Documentation for system administrators

Writing and maintaining documentation is something most system administrators don't like. Experience learns that documentation is seldom kept up-to-date after delivery.

In my opinion, this has two reasons:

  • System admins don't see the use of documentation, because they experience very little profit from it;
  • Documentation is hard to change (mostly because of procedures) and it is unappreciated work.

It is useful to give both issues enough attention. For system administration documentation it is certainly useful if admins can find relevant information easily.

Searching

In Google one can find an answer on a technical question usually within 30 seconds by stating clever chosen search terms. Searching documentation on a network drive within the company, usually organized in a very deep directory tree, takes much longer to finish. This is very frustrating to the system admins, who prefer to use Google to find answers, even when the answers are available somewhere in the system documentation.

Changing 

Changing is not very rewarding. After changing documentation, it is not visible to others easily what changed and who did it. For these reasons much documentation is not updated at all.

Wiki's

Modern technology can solve much of the described problems. Using Wiki's with search capabilities, for instance. The success of wiki's is best seen on http://www.wikipedia.org, where many people voluntarily invest much spare time in updating and creating articles.

People don't have to document articles on Wikipedia, but they want to do it, even for free. The reason is visibility: the whole world can see what you did and if you amend or improve documentation, your name is connected to this forever. Also information ypu created is easily found in Wikipedia.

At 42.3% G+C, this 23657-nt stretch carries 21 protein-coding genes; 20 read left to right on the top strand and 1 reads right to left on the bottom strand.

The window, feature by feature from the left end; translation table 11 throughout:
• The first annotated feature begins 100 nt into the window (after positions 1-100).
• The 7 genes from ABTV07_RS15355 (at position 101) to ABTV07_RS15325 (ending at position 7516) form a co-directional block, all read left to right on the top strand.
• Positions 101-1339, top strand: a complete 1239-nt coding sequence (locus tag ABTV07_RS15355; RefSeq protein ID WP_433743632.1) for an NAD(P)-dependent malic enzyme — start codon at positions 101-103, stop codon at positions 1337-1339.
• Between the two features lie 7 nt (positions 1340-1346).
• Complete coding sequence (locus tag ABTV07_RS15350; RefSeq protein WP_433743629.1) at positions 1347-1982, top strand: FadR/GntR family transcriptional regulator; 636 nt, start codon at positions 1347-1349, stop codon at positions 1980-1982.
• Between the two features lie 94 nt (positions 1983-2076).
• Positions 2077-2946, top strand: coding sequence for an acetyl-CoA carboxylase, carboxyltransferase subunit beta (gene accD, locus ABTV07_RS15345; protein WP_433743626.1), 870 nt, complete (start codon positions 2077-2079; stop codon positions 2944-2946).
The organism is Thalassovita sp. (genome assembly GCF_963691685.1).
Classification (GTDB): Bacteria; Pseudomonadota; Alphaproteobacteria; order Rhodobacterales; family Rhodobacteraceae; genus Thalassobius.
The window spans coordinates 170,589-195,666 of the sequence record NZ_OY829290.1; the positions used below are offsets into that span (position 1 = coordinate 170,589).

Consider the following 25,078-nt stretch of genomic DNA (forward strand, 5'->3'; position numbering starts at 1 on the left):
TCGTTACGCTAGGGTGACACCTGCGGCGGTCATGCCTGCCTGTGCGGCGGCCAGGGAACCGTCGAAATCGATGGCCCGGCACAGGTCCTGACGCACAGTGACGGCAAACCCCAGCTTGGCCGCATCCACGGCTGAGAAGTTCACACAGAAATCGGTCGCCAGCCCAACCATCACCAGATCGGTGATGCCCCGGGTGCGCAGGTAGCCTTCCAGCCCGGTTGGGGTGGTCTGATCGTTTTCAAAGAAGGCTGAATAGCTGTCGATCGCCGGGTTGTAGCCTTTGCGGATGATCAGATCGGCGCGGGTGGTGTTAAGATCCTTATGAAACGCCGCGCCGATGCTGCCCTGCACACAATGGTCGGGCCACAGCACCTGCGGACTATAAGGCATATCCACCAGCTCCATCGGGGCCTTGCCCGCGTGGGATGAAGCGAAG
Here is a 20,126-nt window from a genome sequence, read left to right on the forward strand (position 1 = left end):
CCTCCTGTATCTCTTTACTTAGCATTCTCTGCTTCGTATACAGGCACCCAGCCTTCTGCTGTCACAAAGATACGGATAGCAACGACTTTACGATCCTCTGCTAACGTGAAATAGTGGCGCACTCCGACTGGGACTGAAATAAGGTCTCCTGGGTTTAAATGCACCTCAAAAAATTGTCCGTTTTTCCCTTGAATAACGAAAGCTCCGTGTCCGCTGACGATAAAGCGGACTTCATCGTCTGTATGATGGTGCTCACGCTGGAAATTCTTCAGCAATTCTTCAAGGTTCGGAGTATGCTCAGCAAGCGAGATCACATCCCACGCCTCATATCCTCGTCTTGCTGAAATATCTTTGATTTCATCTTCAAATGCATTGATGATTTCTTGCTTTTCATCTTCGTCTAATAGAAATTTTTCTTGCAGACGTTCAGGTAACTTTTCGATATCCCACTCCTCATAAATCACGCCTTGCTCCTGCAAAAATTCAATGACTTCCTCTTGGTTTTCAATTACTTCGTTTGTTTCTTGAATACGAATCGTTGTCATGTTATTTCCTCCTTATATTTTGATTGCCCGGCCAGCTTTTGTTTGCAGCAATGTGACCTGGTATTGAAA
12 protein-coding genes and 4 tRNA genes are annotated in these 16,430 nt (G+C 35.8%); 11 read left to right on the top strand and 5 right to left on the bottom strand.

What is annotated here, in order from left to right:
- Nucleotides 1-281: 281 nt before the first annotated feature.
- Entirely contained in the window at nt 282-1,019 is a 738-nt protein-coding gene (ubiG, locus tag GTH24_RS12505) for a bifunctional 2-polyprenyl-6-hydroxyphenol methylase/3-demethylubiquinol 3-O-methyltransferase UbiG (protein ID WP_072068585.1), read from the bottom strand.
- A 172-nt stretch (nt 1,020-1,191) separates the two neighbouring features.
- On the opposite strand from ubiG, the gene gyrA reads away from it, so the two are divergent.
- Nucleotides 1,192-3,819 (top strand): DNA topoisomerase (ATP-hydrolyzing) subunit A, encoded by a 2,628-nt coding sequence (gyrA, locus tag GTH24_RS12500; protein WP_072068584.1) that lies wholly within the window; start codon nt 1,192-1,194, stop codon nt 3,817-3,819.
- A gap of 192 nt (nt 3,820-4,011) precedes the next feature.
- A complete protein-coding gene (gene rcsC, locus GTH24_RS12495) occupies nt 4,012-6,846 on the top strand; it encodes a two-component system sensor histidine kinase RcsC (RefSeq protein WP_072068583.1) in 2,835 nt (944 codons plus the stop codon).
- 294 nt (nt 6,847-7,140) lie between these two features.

Murdoc

My open source project Murdoc is a simple, but handy tool for exposing (already existing) documentation via a web interface with search capabilities. It is even possible for computer systems to be documented automatically, so the documentation is always up-to-date.

Murdoc contains a standard directory setup in which system administrators can organize their documentation.


This entry was posted on Friday 22 December 2006

Earlier articles

Infrastructure as code

My Book

DevOps for infrastructure

Infrastructure as a Service (IaaS)

(Hyper) Converged Infrastructure

Object storage

Software Defined Networking (SDN) and Network Function Virtualization (NFV)

Software Defined Storage (SDS)

What's the point of using Docker containers?

Identity and Access Management

Using user profiles to determine infrastructure load

Public wireless networks

Supercomputer architecture

Desktop virtualization

Stakeholder management

x86 platform architecture

Midrange systems architecture

Mainframe Architecture

Software Defined Data Center - SDDC

The Virtualization Model

What are concurrent users?

Performance and availability monitoring in levels

UX/UI has no business rules

Technical debt: a time related issue

Solution shaping workshops

Architecture life cycle

Project managers and architects

Using ArchiMate for describing infrastructures

Kruchten’s 4+1 views for solution architecture

The SEI stack of solution architecture frameworks

TOGAF and infrastructure architecture

The Zachman framework

An introduction to architecture frameworks

How to handle a Distributed Denial of Service (DDoS) attack

Architecture Principles

Views and viewpoints explained

Stakeholders and their concerns

Skills of a solution architect architect

Solution architects versus enterprise architects

Definition of IT Architecture

What is Big Data?

How to make your IT "Greener"

What is Cloud computing and IaaS?

Purchasing of IT infrastructure technologies and services

IDS/IPS systems

IP Protocol (IPv4) classes and subnets

Infrastructure Architecture - Course materials

Introduction to Bring Your Own Device (BYOD)

IT Infrastructure Architecture model

Fire prevention in the datacenter

Where to build your datacenter

Availability - Fall-back, hot site, warm site

Reliabilty of infrastructure components

Human factors in availability of systems

Business Continuity Management (BCM) and Disaster Recovery Plan (DRP)

Performance - Design for use

Performance concepts - Load balancing

Performance concepts - Scaling

Performance concept - Caching

Perceived performance

Ethical hacking

The first computers

Open group ITAC /Open CA Certification

Sjaak Laan


Recommended links

Ruth Malan
Gaudi site
Esther Barthel's site on virtualization
Eltjo Poort's site on architecture


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The postings on this site are my opinions and do not necessarily represent CGI’s strategies, views or opinions.

 

Copyright Sjaak Laan